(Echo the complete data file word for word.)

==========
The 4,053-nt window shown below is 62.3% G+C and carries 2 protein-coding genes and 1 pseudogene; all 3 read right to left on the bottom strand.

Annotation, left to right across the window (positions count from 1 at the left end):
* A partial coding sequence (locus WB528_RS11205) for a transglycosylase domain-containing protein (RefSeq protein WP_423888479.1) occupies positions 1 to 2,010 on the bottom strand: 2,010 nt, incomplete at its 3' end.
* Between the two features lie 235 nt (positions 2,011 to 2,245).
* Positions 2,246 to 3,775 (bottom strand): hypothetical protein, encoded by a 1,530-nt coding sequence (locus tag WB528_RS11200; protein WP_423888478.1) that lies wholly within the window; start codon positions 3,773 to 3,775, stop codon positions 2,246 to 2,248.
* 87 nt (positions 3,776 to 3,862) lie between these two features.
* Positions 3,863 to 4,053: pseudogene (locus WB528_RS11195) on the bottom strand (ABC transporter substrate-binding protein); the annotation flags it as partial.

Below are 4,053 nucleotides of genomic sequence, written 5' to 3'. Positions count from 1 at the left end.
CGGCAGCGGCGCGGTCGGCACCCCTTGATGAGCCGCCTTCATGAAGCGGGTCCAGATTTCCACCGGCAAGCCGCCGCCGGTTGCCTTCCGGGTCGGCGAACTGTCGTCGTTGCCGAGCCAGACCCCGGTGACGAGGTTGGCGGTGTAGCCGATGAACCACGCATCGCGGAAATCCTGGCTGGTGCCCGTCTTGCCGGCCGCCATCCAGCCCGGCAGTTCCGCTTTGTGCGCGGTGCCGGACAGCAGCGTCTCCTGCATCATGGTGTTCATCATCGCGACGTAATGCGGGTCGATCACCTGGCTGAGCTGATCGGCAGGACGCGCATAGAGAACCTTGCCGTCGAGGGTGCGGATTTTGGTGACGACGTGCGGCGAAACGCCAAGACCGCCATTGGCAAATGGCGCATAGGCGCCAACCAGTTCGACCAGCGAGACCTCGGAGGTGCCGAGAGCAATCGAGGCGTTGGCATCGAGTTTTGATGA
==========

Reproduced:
The 4,053-nt window shown below is 62.3% G+C and carries 2 protein-coding genes and 1 pseudogene; all 3 read right to left on the bottom strand.

Annotation, left to right across the window (positions count from 1 at the left end):
* A partial coding sequence (locus WB528_RS11205) for a transglycosylase domain-containing protein (RefSeq protein WP_423888479.1) occupies positions 1 to 2,010 on the bottom strand: 2,010 nt, incomplete at its 3' end.
* Between the two features lie 235 nt (positions 2,011 to 2,245).
* Positions 2,246 to 3,775 (bottom strand): hypothetical protein, encoded by a 1,530-nt coding sequence (locus tag WB528_RS11200; protein WP_423888478.1) that lies wholly within the window; start codon positions 3,773 to 3,775, stop codon positions 2,246 to 2,248.
* 87 nt (positions 3,776 to 3,862) lie between these two features.
* Positions 3,863 to 4,053: pseudogene (locus WB528_RS11195) on the bottom strand (ABC transporter substrate-binding protein); the annotation flags it as partial.

Below are 4,053 nucleotides of genomic sequence, written 5' to 3'. Positions count from 1 at the left end.
CGGCAGCGGCGCGGTCGGCACCCCTTGATGAGCCGCCTTCATGAAGCGGGTCCAGATTTCCACCGGCAAGCCGCCGCCGGTTGCCTTCCGGGTCGGCGAACTGTCGTCGTTGCCGAGCCAGACCCCGGTGACGAGGTTGGCGGTGTAGCCGATGAACCACGCATCGCGGAAATCCTGGCTGGTGCCCGTCTTGCCGGCCGCCATCCAGCCCGGCAGTTCCGCTTTGTGCGCGGTGCCGGACAGCAGCGTCTCCTGCATCATGGTGTTCATCATCGCGACGTAATGCGGGTCGATCACCTGGCTGAGCTGATCGGCAGGACGCGCATAGAGAACCTTGCCGTCGAGGGTGCGGATTTTGGTGACGACGTGCGGCGAAACGCCAAGACCGCCATTGGCAAATGGCGCATAGGCGCCAACCAGTTCGACCAGCGAGACCTCGGAGGTGCCGAGAGCAATCGAGGCGTTGGCATCGAGTTTTGATGA